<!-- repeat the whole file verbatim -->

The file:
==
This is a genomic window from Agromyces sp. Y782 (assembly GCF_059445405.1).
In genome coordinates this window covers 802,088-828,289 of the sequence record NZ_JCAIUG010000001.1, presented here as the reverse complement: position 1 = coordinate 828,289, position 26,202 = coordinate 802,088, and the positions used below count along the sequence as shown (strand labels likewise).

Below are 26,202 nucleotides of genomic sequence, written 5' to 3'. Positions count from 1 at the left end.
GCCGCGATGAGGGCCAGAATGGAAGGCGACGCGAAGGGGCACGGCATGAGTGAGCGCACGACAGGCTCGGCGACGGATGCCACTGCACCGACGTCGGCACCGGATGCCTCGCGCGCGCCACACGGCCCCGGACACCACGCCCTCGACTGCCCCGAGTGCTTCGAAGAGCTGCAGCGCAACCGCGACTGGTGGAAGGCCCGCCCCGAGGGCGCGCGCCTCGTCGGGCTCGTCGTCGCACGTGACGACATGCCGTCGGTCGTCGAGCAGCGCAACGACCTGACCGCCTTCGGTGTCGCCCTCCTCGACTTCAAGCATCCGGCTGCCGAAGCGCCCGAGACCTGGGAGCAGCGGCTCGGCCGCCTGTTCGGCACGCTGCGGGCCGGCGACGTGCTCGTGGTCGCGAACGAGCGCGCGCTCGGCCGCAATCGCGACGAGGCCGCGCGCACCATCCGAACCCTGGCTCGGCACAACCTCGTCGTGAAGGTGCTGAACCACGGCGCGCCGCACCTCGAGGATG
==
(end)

This is a genomic window from Agromyces sp. Y782 (assembly GCF_059445405.1).
In genome coordinates this window covers 802,088-828,289 of the sequence record NZ_JCAIUG010000001.1, presented here as the reverse complement: position 1 = coordinate 828,289, position 26,202 = coordinate 802,088, and the positions used below count along the sequence as shown (strand labels likewise).

Below are 26,202 nucleotides of genomic sequence, written 5' to 3'. Positions count from 1 at the left end.
GCCGCGATGAGGGCCAGAATGGAAGGCGACGCGAAGGGGCACGGCATGAGTGAGCGCACGACAGGCTCGGCGACGGATGCCACTGCACCGACGTCGGCACCGGATGCCTCGCGCGCGCCACACGGCCCCGGACACCACGCCCTCGACTGCCCCGAGTGCTTCGAAGAGCTGCAGCGCAACCGCGACTGGTGGAAGGCCCGCCCCGAGGGCGCGCGCCTCGTCGGGCTCGTCGTCGCACGTGACGACATGCCGTCGGTCGTCGAGCAGCGCAACGACCTGACCGCCTTCGGTGTCGCCCTCCTCGACTTCAAGCATCCGGCTGCCGAAGCGCCCGAGACCTGGGAGCAGCGGCTCGGCCGCCTGTTCGGCACGCTGCGGGCCGGCGACGTGCTCGTGGTCGCGAACGAGCGCGCGCTCGGCCGCAATCGCGACGAGGCCGCGCGCACCATCCGAACCCTGGCTCGGCACAACCTCGTCGTGAAGGTGCTGAACCACGGCGCGCCGCACCTCGAGGATG